TAOP: Points Project

I’m on to part two of my photography course – ‘Elements in design’ and the first project is about ‘Points’.

Points are described as a fundemental design element.  To qualify as a point a subject should:

  • be small within the frame.
  • contrast with its surroundings.

The first section of this project asked me to consider situations I can think of which make a clear photograph of a point.  I’ve defined a few here:

  • a bright light in darkness, or a dark object against a bright background.
  • a small or distant object which contrasts with a plain background.
  • an object which stands out, through shape, from its surroundings.

It goes on to ask me to identify pictures I’ve taken previously which contain a subject that qualifies as a point.  I’ve scoured my archives and will talk about some of them below.

Within all the example shots I’ve tended to position the ‘points’ according to the rule of thirds – generally at the intersect at the edges, though in the first example more-or-less along the vertical line only – though an element of the image is at the top left intersect.  I do tend to conform to the rule of thirds, as it’s something I learnt early on in my journey into photography, and its become a default habit.  Perhaps that’s an area I can look at to move outside of my comfort zone in future – where appropriate.

Light in the Darkness
(ISO 100, 0.3sec exposure, f/13 aperture – shot on manual to achieve the high contrast and low ISO to minimise noise and because the camera was tripod-mounted so exposure time was not an issue)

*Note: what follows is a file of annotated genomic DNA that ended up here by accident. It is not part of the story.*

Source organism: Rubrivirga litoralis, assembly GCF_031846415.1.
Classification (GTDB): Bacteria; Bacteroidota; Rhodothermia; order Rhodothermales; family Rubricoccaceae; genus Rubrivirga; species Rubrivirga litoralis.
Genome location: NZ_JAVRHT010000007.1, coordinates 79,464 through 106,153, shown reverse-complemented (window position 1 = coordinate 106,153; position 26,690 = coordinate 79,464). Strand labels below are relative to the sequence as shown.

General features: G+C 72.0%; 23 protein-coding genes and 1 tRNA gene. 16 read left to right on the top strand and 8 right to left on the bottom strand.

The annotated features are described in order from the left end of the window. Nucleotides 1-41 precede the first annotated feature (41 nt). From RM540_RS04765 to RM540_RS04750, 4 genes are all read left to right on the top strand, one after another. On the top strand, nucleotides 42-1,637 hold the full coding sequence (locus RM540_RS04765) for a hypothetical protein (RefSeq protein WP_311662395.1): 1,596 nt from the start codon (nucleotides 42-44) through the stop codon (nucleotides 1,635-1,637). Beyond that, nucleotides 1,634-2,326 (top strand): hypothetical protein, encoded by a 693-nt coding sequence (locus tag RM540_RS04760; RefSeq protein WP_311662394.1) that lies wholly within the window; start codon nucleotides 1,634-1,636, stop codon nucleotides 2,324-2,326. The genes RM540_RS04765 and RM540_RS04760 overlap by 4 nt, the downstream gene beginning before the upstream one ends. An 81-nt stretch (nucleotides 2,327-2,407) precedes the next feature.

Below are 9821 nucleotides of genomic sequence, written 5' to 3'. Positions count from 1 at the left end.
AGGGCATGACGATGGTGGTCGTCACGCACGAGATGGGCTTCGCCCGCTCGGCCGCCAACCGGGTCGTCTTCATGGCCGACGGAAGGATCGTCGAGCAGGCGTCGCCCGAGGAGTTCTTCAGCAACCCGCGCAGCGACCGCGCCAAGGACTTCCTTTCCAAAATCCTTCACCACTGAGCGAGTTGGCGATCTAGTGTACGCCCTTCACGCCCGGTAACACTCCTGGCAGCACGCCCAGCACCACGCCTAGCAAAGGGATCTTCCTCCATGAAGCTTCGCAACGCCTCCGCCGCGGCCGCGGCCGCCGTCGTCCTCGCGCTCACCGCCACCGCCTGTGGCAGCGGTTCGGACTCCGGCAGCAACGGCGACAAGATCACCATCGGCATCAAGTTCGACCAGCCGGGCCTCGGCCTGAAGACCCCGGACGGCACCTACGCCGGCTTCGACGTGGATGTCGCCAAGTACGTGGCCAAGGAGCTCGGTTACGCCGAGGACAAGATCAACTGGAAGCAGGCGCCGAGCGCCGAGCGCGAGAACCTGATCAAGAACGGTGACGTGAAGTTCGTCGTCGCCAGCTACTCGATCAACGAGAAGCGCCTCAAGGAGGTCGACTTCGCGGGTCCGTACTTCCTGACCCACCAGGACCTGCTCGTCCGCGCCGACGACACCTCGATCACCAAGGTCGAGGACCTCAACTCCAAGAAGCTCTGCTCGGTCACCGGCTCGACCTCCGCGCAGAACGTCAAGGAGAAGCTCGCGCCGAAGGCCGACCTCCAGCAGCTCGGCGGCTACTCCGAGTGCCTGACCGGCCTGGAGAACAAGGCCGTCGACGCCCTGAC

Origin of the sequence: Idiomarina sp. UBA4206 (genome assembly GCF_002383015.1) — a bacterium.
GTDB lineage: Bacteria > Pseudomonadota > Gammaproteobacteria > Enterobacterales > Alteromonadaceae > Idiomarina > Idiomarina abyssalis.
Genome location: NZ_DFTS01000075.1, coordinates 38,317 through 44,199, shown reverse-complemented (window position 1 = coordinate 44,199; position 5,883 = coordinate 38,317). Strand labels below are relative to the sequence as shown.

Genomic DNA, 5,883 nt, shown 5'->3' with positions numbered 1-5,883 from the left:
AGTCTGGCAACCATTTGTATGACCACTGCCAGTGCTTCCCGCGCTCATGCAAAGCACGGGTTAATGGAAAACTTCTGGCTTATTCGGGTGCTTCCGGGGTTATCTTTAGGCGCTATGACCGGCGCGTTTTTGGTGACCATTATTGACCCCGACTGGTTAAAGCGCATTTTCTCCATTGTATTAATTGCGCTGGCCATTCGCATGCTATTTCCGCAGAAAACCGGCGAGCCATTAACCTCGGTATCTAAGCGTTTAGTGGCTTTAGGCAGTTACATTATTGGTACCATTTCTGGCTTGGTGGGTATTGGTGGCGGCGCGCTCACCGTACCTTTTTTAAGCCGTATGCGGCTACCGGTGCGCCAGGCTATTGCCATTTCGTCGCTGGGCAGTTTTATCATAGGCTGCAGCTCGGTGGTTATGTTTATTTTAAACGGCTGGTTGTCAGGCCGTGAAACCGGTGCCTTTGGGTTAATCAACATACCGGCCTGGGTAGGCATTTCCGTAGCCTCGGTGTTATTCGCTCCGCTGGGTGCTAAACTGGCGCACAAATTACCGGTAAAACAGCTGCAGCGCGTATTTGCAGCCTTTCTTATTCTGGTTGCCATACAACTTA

The subject here is not so much an object, but an illustration of my first point – light within darkness, so the lit area stands out as a point against the otherwise-dark background.  It is on the large size though, and there are other elements present which could detract from making the image a pure example of a single subject as a ‘point’.

Dog in Water
(ISO800, 1/320sec, f/4.0 aperture – shot on aperture priority with ISO set to ensure ‘frozen’ action with the camera handheld)

The subject here is the dog in the water with a stick, and is a much clearer example of a ‘point’.  The dog contrasts distinctly with the water and is a clear primary element within the shot.  On reflection (and you’ll hate me for the pun), it would have been good to have a polarising filter to reduce the light reflected from the surface of the water as I think the colour of the dog would have stood out better against a darker background.

(ISO200, 1/200sec exposure, f/8.0 aperture – shot in manual mode, with a small aperture to get a great depth-of-field and with flash as the surroundings were dark and it was difficult getting to a place I could stand still for the shot, so I needed a short exposure to avoid camera shake)
The centre of the flower is the point within this image, the colour clearly contrasting with the white of the petal.

(ISO200, 1/200sec exposure, f/8 aperture – manual setup with flash fired as this was in my bathroom which only had dim lighting and no windows)

The positioning here is less-than-perfect, it’s quite a dull image to start with and the point I’ve placed it within the frame doesn’t help.  I actually have a cropped version which is a much more appealing image, but I’m trying to minimise post-processing within images posted here (and the image I prefer has a lot of post-processing).  Feedback from my tutor on assignment one highlighted that I tend to over-process and it makes it difficult to judge my photographic technique.

Below are a few more, which are much clearer points – included to demonstrate I’m able to identify points within images; but I haven’t gone in to detail as with the above examples.

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